The personal archive of publisher, author and artist Fleur Cowles has been donated to the Harry Ransom Center, a humanities research library and museum at The University of Texas at Austin.
In 1950, Cowles published Flair magazine, a work known for its provocative design, enlightened articles and sophisticated advertising layouts. Published from February 1950 to January 1951, the magazine’s one-year run left an indelible mark on publishing history.
Cowles (19082009) and her husband, Tom Meyer, had a longstanding relationship with the Ransom Center, which led to the creation of the Fleur Cowles Endowment in 1992. The endowment supports a graduate internship program, the biennial Fleur Cowles Flair Symposium, research fellowships and a replica of Cowles’s study from her Albany residence in London.
The archive contains Cowles’s correspondence, manuscripts, galleys, research material, albums, books, press clippings and photographs.
With Flair, Cowles prescribed a rich mix of works from writers, artists, critics and other notables, including Tennessee Williams, W.H. Auden, Simone de Beauvoir, Salvador Dalí, Jean Cocteau, Rufino Tamayo and Gypsy Rose Lee. The heart of Flair was its success in pulling together the new, the controversial, the innovative and the creative.
“Fleur was very interested in the Ransom Center and our aim to bring together literary and artistic achievements of the 20th century,” said Thomas F. Staley, director of the Center. “Fleur’s archive documents many of her efforts to merge literature and art through her wide-ranging relationships and creative endeavors.”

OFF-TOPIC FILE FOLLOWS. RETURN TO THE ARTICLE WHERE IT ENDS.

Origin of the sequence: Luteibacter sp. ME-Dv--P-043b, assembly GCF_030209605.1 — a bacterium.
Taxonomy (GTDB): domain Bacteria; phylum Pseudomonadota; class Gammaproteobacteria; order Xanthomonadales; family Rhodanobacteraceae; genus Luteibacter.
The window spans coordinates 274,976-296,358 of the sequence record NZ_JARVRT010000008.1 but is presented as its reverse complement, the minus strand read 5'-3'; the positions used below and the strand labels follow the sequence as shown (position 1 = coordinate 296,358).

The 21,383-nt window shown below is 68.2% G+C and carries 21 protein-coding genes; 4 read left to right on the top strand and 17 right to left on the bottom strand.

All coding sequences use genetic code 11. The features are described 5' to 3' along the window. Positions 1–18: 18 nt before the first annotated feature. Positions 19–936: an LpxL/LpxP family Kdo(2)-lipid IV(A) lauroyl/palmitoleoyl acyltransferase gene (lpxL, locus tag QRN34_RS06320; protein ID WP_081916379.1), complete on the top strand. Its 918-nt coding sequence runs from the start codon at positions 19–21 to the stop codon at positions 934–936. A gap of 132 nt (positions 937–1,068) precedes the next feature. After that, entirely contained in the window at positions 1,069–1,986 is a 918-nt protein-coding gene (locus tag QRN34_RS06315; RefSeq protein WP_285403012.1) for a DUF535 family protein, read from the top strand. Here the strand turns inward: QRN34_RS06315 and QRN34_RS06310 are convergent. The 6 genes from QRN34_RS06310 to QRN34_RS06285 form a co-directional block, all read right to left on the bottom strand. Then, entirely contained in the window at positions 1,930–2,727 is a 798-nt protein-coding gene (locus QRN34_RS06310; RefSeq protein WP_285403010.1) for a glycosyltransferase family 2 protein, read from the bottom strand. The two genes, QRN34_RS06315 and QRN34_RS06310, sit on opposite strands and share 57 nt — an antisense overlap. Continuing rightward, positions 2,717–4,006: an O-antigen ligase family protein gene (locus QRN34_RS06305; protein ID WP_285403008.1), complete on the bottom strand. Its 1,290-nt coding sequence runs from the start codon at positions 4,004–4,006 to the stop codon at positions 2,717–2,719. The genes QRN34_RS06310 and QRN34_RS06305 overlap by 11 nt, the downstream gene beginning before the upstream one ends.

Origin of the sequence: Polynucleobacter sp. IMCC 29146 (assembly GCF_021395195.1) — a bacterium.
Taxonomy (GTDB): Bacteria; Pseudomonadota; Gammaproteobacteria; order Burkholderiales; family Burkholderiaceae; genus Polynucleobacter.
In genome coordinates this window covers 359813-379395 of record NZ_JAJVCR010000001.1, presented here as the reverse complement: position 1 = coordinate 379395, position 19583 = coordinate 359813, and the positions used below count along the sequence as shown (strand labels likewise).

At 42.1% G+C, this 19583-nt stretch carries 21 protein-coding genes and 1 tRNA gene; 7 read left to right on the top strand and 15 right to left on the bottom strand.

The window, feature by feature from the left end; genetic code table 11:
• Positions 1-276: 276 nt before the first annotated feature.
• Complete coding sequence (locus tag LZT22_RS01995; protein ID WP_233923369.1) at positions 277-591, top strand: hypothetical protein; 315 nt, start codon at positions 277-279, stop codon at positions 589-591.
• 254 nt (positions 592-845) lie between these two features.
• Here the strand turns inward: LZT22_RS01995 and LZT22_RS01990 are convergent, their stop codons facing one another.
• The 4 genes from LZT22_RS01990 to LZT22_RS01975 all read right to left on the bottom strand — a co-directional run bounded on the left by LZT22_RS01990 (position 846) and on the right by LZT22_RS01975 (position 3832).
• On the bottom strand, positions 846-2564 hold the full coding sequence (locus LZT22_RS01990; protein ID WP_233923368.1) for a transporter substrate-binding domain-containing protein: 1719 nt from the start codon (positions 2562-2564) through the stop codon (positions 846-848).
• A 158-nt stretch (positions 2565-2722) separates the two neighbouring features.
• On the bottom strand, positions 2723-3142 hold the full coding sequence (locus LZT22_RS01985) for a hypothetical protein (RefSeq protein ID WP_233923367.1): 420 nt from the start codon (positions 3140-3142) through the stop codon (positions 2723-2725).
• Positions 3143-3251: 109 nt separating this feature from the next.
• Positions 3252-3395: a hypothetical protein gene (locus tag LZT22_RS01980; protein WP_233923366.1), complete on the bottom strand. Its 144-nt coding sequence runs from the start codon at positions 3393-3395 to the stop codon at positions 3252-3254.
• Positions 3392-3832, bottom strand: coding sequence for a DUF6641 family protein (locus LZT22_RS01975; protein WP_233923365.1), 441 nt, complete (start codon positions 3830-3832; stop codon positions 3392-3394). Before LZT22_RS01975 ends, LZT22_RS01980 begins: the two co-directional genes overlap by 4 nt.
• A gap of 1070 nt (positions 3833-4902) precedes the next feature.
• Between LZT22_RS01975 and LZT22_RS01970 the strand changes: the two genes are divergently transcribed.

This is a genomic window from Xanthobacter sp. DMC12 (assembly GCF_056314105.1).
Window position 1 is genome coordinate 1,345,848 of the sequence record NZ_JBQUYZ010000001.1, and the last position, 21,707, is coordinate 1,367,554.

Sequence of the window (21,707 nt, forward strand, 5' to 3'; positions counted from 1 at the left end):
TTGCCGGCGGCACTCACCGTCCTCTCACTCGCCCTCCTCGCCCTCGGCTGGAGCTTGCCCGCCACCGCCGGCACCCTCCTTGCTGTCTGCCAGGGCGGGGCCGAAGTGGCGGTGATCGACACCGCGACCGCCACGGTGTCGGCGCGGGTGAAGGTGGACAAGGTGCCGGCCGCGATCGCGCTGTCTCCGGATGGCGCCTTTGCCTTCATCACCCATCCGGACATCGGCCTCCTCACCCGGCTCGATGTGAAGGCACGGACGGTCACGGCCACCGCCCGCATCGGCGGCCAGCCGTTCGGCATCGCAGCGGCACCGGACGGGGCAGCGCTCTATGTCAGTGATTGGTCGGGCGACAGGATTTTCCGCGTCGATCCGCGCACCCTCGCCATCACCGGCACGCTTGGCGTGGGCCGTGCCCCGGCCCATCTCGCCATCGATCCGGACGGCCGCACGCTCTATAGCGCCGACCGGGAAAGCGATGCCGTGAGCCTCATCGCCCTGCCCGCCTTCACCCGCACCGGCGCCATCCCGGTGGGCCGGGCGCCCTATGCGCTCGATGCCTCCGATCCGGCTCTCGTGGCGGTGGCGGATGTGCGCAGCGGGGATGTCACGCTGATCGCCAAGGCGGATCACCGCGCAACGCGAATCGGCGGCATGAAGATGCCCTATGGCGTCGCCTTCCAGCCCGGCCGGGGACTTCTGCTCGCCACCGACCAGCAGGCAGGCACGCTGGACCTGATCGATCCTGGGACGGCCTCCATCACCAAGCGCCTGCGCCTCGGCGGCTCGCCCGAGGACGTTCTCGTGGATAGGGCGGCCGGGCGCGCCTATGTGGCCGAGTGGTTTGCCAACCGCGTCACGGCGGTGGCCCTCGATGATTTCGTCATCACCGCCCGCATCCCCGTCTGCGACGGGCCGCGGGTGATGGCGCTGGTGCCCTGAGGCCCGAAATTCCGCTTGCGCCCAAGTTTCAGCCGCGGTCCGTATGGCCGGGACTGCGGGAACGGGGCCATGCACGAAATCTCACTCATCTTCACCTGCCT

In addition to her work in publishing, Cowles was an author and artist. She wrote more than 15 books, including collections of autobiographical anecdotes such as “Friends and Memories” and “All Too True,” and an authorized biography of Dalí.
Cowles’s paintings, filled with animals and flowers, first received international recognition at the São Paulo Biennale in 1965. She exhibited her artwork more than 40 times in galleries and museums around the world. The Ransom Center already held some of Cowles’s artwork, which is on display in the Center’s Fleur Cowles Room.
The materials will be accessible once processed and cataloged. High-resolution press images are available.